Dean Ashish Jha: Yeah, I thought that's a really fabulous project and it's totally true. When I think about everything from how we recognize skin diseases to joint problems. The photos of somebody with a hot knee, an infected knee; it's always a white knee with red. Things look different in brown skin. Right? They look different in dark skin. And that has not been taught in medicine in the same way. And that means not only do we get the impression that white is normal and everything else is not, but clinically, then we're likely to miss those things when we see more subtle versions of it in clinical practice. That's a huge problem. So I love that specific example of showing the manifestations of disease in Black and Brown skin.
I think there's a lot of those kinds of issues that we have built up in medicine. The way we think about, for instance, kidney function. We've built up a whole thing that interpretation of kidney function is different in Black people than [in] white people. One of the things that has a deeply racist origin that really goes back to slavery is this idea that Black people have a different pain tolerance than white people. And I will tell you, you'd be shocked how many doctors walking around today believe that Black people have a higher pain tolerance than white people. It's just stunning. So a lot of this kind of mythology about biology and race continues to pervade medicine today. One of the things I certainly talk about and advocate for is really looking much more carefully at our entire medical education process to say 'when do these ideas creep in? How do they creep in? How do we counter them? And how do we really root them out of medical education?' Again, some of these are ideas that may even have a reasonable origin, but some of them are, as I said, downright racist and from the days of slavery. And it's really important that we take them out.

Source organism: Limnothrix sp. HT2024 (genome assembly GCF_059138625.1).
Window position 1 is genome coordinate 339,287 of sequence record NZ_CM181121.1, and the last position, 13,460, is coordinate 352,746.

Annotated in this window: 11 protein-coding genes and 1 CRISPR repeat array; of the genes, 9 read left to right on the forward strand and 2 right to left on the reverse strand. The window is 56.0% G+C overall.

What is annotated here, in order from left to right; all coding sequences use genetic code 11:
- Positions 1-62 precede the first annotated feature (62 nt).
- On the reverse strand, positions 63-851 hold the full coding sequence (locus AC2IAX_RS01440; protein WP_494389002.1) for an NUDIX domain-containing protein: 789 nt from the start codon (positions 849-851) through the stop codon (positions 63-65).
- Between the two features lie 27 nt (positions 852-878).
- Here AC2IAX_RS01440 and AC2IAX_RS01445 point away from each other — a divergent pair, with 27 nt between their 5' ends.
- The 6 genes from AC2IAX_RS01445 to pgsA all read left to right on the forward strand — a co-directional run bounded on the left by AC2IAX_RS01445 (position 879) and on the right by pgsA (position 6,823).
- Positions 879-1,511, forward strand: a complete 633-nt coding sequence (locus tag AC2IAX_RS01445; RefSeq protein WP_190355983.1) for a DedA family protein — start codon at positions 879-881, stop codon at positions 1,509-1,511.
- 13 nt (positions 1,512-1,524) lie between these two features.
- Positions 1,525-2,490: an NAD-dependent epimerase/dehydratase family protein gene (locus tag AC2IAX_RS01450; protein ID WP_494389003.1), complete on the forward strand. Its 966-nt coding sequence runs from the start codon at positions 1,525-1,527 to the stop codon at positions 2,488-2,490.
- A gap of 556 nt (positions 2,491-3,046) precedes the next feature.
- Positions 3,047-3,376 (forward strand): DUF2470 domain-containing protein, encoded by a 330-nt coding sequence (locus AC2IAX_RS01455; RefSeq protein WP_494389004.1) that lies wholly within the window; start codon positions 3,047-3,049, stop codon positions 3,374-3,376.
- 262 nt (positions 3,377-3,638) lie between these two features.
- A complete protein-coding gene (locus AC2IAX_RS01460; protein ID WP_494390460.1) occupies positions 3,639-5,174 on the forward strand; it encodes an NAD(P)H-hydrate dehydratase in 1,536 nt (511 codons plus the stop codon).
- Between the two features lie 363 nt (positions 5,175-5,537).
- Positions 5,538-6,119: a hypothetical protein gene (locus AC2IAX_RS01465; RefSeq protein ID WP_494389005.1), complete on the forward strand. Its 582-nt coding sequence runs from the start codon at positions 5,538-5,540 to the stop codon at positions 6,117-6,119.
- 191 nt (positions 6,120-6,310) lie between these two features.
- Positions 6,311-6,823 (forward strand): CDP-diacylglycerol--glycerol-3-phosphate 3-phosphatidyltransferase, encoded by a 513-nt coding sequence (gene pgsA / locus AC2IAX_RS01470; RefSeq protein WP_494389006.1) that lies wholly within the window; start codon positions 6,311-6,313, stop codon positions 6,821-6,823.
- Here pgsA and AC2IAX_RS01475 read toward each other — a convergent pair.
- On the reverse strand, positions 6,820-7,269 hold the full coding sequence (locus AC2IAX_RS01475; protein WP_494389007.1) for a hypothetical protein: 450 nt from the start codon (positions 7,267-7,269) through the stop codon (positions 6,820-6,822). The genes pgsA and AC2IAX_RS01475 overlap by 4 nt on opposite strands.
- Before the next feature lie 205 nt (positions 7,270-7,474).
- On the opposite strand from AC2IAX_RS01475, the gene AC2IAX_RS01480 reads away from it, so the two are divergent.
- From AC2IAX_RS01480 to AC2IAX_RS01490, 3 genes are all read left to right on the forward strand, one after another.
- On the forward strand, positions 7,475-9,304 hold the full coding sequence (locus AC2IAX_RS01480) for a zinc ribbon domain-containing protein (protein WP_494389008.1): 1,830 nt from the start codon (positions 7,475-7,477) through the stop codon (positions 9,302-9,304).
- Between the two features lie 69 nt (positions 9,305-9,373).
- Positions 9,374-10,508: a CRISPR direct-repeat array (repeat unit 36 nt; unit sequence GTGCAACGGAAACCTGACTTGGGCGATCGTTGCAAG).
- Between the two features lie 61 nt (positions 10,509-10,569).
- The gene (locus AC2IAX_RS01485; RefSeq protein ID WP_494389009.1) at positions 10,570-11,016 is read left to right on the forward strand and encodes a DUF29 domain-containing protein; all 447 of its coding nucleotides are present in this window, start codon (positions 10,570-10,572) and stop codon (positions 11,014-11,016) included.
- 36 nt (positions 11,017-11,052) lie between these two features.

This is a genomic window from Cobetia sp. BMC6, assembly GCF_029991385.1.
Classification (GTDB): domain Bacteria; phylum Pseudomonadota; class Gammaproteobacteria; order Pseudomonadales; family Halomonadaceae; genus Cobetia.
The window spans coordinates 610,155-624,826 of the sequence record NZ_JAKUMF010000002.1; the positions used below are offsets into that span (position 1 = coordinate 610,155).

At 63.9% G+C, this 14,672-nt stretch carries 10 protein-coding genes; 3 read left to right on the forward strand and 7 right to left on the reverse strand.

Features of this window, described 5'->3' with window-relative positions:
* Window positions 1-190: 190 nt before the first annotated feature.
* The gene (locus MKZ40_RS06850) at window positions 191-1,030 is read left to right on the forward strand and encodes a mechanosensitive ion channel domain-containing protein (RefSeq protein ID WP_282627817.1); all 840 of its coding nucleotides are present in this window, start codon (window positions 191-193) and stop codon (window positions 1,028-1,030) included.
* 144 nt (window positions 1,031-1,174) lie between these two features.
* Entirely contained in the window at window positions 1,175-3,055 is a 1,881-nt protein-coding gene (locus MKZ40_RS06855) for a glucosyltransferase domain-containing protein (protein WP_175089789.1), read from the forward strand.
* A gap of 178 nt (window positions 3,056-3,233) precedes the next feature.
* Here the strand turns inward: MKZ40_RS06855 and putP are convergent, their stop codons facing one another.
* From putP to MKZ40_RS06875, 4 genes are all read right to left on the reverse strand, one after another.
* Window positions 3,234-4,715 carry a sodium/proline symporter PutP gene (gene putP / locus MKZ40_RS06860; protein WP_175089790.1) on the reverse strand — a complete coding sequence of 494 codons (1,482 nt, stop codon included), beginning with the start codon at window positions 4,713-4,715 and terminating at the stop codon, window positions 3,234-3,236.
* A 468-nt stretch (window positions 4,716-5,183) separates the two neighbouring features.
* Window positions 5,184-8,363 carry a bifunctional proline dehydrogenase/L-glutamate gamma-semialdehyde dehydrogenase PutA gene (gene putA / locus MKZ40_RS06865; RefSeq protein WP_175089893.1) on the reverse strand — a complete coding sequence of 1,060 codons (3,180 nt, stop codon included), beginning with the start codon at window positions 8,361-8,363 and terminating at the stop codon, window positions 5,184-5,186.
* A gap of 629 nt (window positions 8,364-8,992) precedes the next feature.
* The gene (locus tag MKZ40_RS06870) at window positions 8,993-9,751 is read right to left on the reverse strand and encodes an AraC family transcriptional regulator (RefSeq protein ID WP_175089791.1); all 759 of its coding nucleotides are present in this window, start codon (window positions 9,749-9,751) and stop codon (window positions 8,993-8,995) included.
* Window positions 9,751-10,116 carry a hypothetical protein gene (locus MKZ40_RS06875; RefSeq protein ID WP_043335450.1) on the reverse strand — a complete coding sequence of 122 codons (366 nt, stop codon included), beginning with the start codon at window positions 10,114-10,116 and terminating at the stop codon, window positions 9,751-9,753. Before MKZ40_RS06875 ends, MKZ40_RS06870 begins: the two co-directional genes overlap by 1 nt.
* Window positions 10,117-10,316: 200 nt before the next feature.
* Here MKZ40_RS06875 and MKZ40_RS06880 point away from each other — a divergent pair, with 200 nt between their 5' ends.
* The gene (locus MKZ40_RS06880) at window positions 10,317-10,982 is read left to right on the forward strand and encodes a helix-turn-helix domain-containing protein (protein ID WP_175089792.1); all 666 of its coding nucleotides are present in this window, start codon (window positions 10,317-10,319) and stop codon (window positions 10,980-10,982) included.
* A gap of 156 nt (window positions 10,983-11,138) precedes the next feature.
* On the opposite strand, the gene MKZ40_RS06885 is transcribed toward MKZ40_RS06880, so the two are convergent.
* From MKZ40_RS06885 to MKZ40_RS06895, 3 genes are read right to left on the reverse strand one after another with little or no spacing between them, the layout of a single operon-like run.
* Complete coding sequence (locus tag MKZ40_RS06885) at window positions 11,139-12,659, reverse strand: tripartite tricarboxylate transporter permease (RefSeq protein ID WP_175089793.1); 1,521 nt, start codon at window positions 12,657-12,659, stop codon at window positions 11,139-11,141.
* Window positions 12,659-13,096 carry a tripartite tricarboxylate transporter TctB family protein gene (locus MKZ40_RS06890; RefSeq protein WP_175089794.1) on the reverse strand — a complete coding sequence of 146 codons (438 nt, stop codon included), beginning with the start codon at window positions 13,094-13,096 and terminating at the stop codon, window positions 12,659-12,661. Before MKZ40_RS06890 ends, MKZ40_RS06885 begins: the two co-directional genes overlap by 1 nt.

Dominique Bannerman: Okay, so my final question is, while Brown has afforded me a remarkable opportunity to make my own impression in public health. What words of advice do you have for me and my peers, particularly my fellow students of color, in pursuing this path?
Dean Ashish Jha: Yeah. My advice to you, Dominique -- not that you need my advice, but I will give it to you anyway -- is be bold, be aggressive, take on the big topics. Think about what really matters and go work on that and go solve it. I think too often people are told, 'that problem is too complicated, it's too entrenched, it's too long-standing. You can never fix it.' That's, first of all, a recipe for making sure that nothing ever gets fixed. But second, that kind of advice is, I think, particularly offered to women and to people of color: that something is maybe too complicated, too big. My advice to you is ignore all those naysayers; ignore the detractors. Think about what really matters to you, what do you want to see better in your lifetime, and get working on it now. And be bold and be ambitious, because that's what it's going to take to make systemic change in our country and in the world.
Dominique Bannerman: Thank you so much, Dean Jha.
Dean Ashish Jha: Thank you so much for having me on.
Student Voices is a feature of the Race & in America digital publication series developed by the Brown University Library. Our theme music is “see the unseen” by Butter. Explore the series at DigitalPublications.Brown.edu